I have always loved writing, and now that I am retired I thought I would be able to find time to write, but it seems that I still manage to fill my days with activities. I have however found that while I travel, I enjoy writing about some of the interesting things we do. I hope you enjoy reading of our adventures as much as I like writing about them.
Tuesday, September 26, 2017
Something Completely Different
Riding the Train
After two days of hard slogging through
aqueducts, tunnels tight turns and single lane sections of canal, we were ready
for something different and Llangollen provides a perfect opportunity. The
canal runs alongside one side of the River Dee, and the train runs along the
other side. Now this is no ordinary train; it is a real steam train pulling
traditional steam-era passenger cars. Our Return ticket cost us £13.50 each,
but I hurried aboard and captured a first class compartment for our party of
six. This provided us with comfortable plush seating (if a little worn), steam
heating if required, and adjustable lighting (Dim or Bright). It was easy to
imagine Mrs. Marple or Poirot
Riding First Class
sitting in a similar compartment traveling
somewhere to solve a murder.
As I was waiting for the train I went up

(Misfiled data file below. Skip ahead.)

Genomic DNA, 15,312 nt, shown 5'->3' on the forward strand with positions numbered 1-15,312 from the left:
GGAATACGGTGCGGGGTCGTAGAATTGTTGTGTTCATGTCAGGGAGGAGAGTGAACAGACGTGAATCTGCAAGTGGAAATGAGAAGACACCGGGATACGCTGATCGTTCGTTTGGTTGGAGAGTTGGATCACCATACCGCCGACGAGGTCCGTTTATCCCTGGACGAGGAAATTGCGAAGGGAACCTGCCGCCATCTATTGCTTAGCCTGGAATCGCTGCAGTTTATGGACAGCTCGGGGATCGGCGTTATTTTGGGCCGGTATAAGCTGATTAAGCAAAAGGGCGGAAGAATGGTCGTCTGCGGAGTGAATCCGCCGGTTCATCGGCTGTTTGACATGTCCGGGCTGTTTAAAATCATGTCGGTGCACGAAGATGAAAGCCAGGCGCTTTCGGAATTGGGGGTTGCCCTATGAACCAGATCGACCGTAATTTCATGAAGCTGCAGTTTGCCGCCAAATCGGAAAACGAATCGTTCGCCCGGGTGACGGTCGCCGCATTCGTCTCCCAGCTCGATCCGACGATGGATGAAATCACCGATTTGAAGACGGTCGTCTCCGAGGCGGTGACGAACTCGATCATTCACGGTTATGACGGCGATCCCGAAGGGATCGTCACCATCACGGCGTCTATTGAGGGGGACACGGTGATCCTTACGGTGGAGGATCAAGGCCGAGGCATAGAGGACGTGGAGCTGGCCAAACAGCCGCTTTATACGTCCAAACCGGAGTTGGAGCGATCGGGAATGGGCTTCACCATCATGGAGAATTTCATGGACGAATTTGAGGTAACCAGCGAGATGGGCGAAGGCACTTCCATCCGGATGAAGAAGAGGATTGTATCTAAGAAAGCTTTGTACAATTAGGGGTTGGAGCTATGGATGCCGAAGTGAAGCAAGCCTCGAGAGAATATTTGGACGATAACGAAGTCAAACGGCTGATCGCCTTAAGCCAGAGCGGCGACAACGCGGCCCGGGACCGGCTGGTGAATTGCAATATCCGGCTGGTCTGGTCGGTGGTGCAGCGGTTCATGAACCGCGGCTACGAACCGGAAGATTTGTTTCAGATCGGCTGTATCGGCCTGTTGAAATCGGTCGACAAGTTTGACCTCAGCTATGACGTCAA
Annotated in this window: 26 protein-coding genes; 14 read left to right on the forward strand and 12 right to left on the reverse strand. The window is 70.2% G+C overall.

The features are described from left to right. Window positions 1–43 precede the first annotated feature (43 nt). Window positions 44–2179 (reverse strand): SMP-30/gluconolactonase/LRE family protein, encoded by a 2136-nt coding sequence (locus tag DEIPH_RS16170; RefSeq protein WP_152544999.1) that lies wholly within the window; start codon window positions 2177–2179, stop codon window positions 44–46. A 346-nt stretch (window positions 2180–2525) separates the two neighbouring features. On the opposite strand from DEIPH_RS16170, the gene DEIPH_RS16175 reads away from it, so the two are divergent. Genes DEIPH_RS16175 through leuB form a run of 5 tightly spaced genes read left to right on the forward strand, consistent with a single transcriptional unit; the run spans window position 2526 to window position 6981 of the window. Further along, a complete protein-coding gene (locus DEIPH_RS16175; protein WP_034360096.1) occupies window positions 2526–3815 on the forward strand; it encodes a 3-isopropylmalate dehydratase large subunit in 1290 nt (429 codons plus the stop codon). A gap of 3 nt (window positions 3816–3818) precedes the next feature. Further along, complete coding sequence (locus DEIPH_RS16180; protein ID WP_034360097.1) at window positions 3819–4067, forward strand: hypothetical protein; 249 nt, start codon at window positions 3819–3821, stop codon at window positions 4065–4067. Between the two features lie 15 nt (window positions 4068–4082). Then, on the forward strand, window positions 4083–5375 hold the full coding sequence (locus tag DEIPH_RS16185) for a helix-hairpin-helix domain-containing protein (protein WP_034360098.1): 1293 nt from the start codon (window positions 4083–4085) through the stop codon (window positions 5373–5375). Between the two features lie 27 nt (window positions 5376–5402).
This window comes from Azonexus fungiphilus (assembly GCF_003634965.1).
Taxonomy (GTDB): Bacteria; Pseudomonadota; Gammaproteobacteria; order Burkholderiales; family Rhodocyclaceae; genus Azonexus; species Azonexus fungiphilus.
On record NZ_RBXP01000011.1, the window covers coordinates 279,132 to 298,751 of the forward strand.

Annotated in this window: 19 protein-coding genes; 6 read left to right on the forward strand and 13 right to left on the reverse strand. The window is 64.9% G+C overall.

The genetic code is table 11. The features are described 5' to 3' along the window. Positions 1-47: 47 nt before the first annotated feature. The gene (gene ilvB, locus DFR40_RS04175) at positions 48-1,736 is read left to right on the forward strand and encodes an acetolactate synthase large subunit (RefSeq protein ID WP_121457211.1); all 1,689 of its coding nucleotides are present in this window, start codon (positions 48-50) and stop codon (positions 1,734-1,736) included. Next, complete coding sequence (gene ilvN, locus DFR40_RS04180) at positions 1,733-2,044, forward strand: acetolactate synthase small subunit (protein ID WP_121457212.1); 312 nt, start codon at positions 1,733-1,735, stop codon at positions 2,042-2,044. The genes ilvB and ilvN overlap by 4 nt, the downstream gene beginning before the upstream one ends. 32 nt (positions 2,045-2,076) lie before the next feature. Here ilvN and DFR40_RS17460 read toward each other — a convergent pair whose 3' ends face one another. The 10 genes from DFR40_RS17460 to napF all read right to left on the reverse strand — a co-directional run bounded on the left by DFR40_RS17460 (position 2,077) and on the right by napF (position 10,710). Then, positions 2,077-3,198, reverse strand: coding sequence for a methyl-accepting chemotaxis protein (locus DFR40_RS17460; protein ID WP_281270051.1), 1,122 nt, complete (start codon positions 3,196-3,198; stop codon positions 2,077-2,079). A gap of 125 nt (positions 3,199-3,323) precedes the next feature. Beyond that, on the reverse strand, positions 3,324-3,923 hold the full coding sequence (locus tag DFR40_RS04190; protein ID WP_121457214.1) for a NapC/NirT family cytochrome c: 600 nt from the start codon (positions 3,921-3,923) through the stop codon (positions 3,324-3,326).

towards the engine as it sat smoking, steaming and leaking water and oil to get
a few pictures. The engineer was casually leaning against the open engine door
and I asked him to smile as I took his picture. I then noticed the firebox open
and glowing red hot with the burning coal, and I asked if he would mind moving
a bit so I could get a picture of it. “Come on up, we’re not moving for a few
minutes yet.”. I climbed up into the engine to get a great picture of the
inside of the engine.
Warm your feet?
Inside the Engine
Now this is a special “tourist” train and
the total ride is only about 2.5 miles, and takes about an hour return with a
15 minute stop to switch the engine around to pull the cars back to Llangollen,
but it is pretty unique experience with the smoke and steam and the unique
whistle at each stop. Part of the trip is through another tunnel, and the smoke
and sparks from the stack flash by the windows in the dark and when you come
out the other side the windows are fogged from the steam, even on a sunny
afternoon (Yes, we discovered that
the sun does occasionally defeat the Welsh
I couldn’t help thinking how much my
grandfather who was a great steam train fan would have enjoyed this part of the
trip. I know it was a highlight of the trip so far.